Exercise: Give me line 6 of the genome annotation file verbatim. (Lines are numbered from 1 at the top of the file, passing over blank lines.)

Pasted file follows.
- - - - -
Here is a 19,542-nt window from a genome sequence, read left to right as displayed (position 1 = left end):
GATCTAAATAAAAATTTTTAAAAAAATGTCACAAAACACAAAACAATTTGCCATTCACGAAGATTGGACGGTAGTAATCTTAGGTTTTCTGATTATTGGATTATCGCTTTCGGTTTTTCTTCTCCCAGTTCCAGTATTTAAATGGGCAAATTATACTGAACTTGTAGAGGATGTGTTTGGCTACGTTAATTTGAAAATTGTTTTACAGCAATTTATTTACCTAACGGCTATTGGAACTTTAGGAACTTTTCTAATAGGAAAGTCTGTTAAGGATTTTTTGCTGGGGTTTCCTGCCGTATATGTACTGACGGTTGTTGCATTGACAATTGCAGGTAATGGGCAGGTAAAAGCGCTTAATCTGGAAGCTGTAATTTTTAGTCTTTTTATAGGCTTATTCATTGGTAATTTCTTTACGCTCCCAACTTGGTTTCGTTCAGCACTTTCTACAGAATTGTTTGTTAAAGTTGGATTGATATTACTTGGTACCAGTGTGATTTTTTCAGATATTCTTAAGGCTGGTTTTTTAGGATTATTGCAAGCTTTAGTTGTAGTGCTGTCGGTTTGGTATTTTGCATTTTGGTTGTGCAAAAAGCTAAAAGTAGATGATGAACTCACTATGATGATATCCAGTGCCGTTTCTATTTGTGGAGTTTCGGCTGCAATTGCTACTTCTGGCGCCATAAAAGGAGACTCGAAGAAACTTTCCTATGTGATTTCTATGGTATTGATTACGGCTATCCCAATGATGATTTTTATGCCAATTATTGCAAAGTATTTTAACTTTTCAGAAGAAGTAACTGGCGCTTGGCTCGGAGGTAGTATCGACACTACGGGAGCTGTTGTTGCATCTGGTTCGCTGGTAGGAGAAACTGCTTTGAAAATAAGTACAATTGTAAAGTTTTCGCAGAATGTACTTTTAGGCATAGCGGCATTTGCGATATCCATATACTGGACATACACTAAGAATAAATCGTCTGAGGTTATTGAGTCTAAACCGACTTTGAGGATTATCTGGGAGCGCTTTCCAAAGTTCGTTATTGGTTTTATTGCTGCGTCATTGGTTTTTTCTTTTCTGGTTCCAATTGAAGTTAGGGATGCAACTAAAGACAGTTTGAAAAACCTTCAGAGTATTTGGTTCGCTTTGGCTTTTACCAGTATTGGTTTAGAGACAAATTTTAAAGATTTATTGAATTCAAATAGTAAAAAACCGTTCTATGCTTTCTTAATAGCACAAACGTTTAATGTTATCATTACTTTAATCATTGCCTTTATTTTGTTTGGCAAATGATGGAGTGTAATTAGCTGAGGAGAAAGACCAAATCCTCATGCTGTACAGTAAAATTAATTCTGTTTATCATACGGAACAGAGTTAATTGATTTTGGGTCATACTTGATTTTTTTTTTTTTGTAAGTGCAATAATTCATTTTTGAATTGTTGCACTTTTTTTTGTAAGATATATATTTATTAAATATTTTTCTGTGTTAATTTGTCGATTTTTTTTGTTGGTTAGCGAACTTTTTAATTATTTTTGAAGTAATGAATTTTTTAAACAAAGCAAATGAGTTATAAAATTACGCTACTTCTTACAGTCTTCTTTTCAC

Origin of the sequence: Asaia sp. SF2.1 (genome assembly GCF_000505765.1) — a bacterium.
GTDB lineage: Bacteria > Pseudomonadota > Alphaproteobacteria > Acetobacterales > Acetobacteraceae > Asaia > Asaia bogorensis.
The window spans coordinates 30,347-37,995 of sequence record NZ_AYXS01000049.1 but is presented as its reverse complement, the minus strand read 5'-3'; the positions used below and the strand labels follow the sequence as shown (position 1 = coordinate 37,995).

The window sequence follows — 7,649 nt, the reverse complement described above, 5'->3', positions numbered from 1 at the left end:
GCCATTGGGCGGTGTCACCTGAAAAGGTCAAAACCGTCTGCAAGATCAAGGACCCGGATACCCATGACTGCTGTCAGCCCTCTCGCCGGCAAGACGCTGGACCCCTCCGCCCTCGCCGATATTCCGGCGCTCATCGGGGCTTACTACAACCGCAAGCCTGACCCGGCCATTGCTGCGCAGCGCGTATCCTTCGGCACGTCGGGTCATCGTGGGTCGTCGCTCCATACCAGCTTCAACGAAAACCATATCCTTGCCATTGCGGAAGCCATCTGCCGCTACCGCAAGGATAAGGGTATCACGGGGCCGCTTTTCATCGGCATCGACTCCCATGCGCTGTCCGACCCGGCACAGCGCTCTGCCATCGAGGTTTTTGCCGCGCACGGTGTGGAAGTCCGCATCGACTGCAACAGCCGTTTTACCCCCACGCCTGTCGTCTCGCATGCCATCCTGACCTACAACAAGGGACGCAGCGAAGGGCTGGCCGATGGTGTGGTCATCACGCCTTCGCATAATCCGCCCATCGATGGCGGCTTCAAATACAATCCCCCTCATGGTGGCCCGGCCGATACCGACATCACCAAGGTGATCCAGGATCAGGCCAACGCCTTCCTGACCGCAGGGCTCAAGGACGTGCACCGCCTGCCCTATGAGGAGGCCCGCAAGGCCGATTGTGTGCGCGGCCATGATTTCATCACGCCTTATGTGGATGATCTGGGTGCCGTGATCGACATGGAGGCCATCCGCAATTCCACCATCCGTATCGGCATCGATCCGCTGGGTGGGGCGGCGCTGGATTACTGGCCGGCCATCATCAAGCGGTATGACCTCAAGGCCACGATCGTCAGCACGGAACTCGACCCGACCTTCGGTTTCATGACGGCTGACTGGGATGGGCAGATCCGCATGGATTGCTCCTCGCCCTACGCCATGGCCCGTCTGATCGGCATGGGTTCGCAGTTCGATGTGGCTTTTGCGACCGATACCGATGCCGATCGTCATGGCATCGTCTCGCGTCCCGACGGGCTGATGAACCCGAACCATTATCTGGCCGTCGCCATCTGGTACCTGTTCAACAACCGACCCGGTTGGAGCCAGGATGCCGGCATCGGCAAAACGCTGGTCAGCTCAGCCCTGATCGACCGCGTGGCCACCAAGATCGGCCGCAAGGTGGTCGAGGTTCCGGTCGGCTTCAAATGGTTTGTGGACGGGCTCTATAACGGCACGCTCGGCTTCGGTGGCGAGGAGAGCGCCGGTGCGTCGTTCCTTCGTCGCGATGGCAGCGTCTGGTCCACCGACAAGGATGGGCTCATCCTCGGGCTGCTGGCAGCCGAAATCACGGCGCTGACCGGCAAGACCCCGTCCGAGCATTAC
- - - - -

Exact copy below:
The window sequence follows — 7,649 nt, the reverse complement described above, 5'->3', positions numbered from 1 at the left end: